The proposed Corporate Sustainability Reporting Directive will, amongst others, broaden the category of entities currently subject to reporting under the Non-Financial Reporting Directive to include all listed entities, immaterial of size, while imposing significantly more detailed reporting requirements

The current Non-Financial Reporting Directive (“NFRD”)[1] focuses exclusively on reporting rules applicable to the so-called “public interest entities”, meaning listed entities, banks and insurance companies that are “large”[2] and have more than 500 employees. According to the European Commission, only about 11,700 companies currently fall within the NFRD purview. These “public interest entities” are required to publish information related to environmental matters, social matter and treatment of employees, respect for human rights, anti-corruption and bribery, diversity on company boards (in terms of age, gender, educational and professional background). Companies report from what is referred to as “a double materiality perspective” meaning that companies need to consider both how sustainability issues affect their business as well as their own impact on people and the environment.

As part of a wider EU initiative related to its Action Plan for Financing Sustainable growth adopted in March 2018, the Commission had been for some time eyeing a revision of the NFDR to determine whether there was the need to enlarge its outreach beyond entity size considerations. Such an approach can also be seen in the Sustainable Finance Disclosure Regulation[3] (the “SFDR”) that entered into force this year and which focused on financial markets participants[4] targeting more entities by the industry as opposed to size, although effectively the disclosure obligations in the SFDR will indirectly result in more scrutiny on a wide variety of companies operating in different industries.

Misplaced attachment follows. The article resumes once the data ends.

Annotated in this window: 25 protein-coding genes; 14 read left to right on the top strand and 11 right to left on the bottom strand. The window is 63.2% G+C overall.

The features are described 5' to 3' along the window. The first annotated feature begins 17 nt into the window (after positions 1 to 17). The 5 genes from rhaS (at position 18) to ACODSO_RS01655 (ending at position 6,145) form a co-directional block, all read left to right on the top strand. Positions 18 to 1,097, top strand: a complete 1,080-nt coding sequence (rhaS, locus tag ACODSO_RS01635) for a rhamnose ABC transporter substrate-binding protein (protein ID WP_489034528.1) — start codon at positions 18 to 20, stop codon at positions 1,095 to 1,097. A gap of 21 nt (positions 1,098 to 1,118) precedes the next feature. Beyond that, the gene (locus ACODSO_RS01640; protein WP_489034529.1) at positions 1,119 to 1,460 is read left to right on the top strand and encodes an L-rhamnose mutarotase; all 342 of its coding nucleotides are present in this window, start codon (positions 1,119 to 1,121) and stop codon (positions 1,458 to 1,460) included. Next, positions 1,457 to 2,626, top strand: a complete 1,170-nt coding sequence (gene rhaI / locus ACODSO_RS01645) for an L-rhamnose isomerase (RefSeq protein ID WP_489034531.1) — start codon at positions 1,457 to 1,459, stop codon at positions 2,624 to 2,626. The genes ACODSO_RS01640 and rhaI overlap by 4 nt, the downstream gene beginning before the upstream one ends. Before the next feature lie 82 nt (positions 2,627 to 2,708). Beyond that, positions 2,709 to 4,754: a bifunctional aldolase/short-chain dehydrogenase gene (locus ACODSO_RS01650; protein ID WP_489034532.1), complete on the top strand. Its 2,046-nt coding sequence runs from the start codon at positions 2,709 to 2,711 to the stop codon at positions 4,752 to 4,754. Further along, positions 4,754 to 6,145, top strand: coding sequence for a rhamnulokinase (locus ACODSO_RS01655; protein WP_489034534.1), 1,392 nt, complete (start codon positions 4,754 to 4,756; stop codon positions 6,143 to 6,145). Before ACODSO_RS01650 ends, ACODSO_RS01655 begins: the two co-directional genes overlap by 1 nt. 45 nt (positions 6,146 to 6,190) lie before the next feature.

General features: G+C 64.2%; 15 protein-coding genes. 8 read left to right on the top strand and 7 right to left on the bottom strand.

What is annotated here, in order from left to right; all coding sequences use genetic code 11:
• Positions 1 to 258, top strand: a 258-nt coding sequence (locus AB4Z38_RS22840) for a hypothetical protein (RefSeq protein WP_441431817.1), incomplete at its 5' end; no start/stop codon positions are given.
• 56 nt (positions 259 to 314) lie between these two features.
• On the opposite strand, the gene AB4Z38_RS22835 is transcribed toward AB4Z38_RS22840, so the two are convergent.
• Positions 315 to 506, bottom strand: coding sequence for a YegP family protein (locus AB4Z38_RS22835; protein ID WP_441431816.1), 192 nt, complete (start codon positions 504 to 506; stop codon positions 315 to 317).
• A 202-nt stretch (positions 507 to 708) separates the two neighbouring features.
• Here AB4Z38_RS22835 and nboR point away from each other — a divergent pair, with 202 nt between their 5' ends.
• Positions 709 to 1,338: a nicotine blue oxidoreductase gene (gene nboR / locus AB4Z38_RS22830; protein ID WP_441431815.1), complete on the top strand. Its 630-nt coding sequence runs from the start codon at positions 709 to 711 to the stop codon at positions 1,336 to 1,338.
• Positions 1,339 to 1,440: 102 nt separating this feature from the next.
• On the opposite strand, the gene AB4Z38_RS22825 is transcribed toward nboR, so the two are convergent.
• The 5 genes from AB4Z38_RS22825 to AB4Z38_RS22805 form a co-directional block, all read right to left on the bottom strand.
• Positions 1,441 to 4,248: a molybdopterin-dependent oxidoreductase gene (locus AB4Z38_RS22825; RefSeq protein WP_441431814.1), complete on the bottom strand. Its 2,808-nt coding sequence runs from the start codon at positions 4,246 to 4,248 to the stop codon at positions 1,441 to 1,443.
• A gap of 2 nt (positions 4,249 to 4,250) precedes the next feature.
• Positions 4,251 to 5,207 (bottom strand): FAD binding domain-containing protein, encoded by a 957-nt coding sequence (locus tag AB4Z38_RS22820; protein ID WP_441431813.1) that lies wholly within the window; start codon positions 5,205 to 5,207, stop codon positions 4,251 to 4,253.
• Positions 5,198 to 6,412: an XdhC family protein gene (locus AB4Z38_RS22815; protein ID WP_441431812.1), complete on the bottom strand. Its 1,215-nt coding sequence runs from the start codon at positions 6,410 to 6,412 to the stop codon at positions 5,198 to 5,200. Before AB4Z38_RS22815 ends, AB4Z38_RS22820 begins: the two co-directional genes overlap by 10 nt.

On 21 April 2021, as part of an ambitious package of measures to help improve the flow of money towards sustainable activities across the EU, the Commission adopted a proposal for a Corporate Sustainability Reporting Directive (the “CSRD”) .

Broadening of scope The proposed Directive endeavours to, amongst others, amend the reporting requirements contained in the NFRD by extending its scope to all large[5] companies (whether listed or not) and all companies listed on regulated markets (including SMEs, but excluding listed micro-enterprises). The previous 500-employee threshold would not remain applicable. It is envisaged that around 49,000 European entities will become subject to providing sustainability information in their annual reports.

More detailed reporting The CSRD will require entities to report on their business strategy, their sustainability targets and progress towards achieving them, the role of the administrative, management and governance bodies in relation to sustainability factors and the company’s most significant negative impacts on sustainability factors.

Audit Assurance and sustainability reporting standards In addition to introducing more detailed requirements, the proposal would for the first time introduce a general EU-wide audit (assurance) requirement for reported sustainability information, to ensure that information is accurate and reliable. The Commission is proposing to start with a ‘limited’ assurance requirement, although this may progress to a ‘reasonable” assurance requirement. The proposal also endows the Commission with the ability to adopt EU sustainability reporting standards[6] on which to base the said assurance. It is envisaged that these reporting standards will delve into Environmental, Social and Governance factors. Reported information would need to be “tagged” so that it is machine-readable in line with the ESEF format.

Concluding remarks

The proposed CSRD needs to be read jointly with other EU initiatives on sustainable finance such as the SFDR and the Taxonomy Regulation[7] since it should produce an aligned regime, where complexity and duplicate reporting is reduced. The reporting framework being proposed should also lead to companies reporting the information that investors and other financial market participants subject to the SFDR need. Specifically, that means that the CSRD reporting standards would include indicators that correspond to the indicators contained in the SFDR.

There is still a long way ahead before the final legislative text and the reporting standards are available. If the EU Parliament and Council reach an agreement in the first half of 2022, companies would apply the reporting for the first time to reports published in 2024, covering the financial year 2023. Large companies and listed entities who so far have not been impacted by the NFRD should however make use of this time window to start familiarising themselves with the kind of reporting required by the proposed CSRD and perhaps more importantly foster the right mindset and culture to approach sustainability and ESG aspects.